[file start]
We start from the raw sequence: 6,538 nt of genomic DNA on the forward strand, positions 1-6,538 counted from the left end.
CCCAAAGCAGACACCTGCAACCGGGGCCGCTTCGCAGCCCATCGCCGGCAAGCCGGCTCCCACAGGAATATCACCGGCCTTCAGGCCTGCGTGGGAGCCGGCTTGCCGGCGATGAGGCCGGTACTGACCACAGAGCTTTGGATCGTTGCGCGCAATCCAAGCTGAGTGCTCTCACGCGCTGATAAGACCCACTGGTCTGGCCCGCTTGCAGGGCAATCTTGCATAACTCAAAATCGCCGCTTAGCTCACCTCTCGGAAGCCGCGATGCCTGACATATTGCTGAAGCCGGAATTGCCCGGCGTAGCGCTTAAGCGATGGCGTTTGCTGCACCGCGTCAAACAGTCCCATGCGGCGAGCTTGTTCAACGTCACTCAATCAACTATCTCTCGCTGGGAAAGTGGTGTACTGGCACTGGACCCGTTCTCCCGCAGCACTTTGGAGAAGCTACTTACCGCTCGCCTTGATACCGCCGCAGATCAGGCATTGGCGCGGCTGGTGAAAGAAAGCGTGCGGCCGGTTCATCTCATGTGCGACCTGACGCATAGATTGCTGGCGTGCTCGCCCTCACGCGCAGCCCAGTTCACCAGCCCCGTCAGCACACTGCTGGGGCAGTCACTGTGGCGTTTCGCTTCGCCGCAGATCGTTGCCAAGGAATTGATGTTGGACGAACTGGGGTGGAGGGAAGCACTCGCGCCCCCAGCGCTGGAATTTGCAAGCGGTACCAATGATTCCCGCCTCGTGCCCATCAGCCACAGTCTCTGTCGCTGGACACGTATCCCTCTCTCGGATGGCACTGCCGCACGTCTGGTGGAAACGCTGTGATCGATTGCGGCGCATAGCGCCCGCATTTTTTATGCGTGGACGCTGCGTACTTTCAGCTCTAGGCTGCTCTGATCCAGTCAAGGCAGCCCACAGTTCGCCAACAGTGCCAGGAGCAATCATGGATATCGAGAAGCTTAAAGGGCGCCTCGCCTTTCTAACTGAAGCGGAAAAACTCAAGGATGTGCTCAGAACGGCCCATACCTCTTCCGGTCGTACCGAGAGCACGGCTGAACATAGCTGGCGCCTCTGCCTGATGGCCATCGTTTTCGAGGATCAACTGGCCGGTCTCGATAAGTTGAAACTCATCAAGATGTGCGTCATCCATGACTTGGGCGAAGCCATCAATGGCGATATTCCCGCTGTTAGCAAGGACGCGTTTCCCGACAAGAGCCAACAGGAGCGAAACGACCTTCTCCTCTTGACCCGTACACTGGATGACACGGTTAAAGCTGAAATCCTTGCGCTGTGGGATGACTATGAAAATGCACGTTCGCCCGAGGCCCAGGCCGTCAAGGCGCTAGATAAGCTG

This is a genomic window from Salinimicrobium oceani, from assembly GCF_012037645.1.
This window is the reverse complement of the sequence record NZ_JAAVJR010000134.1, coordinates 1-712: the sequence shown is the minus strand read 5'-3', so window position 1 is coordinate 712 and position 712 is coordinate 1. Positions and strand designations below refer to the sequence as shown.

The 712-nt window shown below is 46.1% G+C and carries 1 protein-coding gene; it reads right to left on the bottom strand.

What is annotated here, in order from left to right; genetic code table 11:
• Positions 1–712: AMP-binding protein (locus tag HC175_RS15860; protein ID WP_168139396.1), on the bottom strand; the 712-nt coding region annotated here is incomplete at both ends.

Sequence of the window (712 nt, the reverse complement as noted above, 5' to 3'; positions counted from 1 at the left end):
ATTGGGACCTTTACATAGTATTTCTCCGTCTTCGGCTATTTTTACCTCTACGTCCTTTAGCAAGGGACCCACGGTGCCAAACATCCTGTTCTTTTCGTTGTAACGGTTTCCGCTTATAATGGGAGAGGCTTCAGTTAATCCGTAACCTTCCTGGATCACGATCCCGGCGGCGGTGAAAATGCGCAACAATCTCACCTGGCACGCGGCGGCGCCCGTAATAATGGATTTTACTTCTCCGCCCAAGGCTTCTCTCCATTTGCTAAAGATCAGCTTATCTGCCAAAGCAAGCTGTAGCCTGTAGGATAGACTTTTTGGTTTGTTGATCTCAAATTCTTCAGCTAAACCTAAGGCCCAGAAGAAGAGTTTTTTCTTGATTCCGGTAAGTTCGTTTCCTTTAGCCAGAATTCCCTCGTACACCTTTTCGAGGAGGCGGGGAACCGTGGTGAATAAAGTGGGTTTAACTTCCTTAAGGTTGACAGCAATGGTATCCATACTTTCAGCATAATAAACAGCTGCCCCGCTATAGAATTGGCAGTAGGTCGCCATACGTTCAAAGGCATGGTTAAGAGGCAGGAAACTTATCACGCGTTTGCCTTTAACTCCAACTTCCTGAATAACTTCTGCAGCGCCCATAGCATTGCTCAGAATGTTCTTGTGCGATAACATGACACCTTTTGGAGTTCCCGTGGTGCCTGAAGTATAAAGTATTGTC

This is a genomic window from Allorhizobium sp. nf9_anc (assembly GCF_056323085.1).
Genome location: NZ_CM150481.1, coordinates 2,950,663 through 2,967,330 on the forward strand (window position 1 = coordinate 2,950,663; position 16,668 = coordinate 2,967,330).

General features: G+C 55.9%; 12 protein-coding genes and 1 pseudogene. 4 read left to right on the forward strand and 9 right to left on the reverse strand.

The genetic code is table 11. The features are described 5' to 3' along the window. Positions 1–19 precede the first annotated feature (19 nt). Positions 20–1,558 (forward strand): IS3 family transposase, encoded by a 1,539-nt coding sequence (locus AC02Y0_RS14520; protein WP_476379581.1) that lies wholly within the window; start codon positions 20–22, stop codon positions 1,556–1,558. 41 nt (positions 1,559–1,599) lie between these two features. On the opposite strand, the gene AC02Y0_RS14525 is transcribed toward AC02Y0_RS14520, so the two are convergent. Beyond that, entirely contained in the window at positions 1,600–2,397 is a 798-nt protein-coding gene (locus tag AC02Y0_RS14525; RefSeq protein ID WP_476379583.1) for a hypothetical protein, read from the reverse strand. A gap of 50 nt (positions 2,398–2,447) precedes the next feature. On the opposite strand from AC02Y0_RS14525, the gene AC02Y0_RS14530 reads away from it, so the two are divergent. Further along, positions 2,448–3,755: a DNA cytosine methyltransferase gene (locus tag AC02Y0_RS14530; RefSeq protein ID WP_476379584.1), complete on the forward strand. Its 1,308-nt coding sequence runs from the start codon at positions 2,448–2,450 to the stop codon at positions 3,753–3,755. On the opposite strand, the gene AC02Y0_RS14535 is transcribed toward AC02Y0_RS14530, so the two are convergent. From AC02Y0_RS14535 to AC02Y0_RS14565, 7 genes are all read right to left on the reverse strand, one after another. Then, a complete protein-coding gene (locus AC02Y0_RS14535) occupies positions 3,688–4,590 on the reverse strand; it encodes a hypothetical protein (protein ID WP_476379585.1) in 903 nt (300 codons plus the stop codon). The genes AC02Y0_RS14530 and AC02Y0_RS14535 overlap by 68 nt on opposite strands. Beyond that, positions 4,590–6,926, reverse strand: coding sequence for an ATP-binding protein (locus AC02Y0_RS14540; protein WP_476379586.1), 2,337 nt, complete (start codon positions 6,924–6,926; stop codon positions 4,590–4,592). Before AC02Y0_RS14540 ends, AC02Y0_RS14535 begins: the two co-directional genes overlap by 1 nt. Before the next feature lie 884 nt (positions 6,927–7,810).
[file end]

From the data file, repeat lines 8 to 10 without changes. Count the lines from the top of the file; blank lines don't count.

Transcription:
Sequence of the window (712 nt, the reverse complement as noted above, 5' to 3'; positions counted from 1 at the left end):
ATTGGGACCTTTACATAGTATTTCTCCGTCTTCGGCTATTTTTACCTCTACGTCCTTTAGCAAGGGACCCACGGTGCCAAACATCCTGTTCTTTTCGTTGTAACGGTTTCCGCTTATAATGGGAGAGGCTTCAGTTAATCCGTAACCTTCCTGGATCACGATCCCGGCGGCGGTGAAAATGCGCAACAATCTCACCTGGCACGCGGCGGCGCCCGTAATAATGGATTTTACTTCTCCGCCCAAGGCTTCTCTCCATTTGCTAAAGATCAGCTTATCTGCCAAAGCAAGCTGTAGCCTGTAGGATAGACTTTTTGGTTTGTTGATCTCAAATTCTTCAGCTAAACCTAAGGCCCAGAAGAAGAGTTTTTTCTTGATTCCGGTAAGTTCGTTTCCTTTAGCCAGAATTCCCTCGTACACCTTTTCGAGGAGGCGGGGAACCGTGGTGAATAAAGTGGGTTTAACTTCCTTAAGGTTGACAGCAATGGTATCCATACTTTCAGCATAATAAACAGCTGCCCCGCTATAGAATTGGCAGTAGGTCGCCATACGTTCAAAGGCATGGTTAAGAGGCAGGAAACTTATCACGCGTTTGCCTTTAACTCCAACTTCCTGAATAACTTCTGCAGCGCCCATAGCATTGCTCAGAATGTTCTTGTGCGATAACATGACACCTTTTGGAGTTCCCGTGGTGCCTGAAGTATAAAGTATTGTC

This is a genomic window from Allorhizobium sp. nf9_anc (assembly GCF_056323085.1).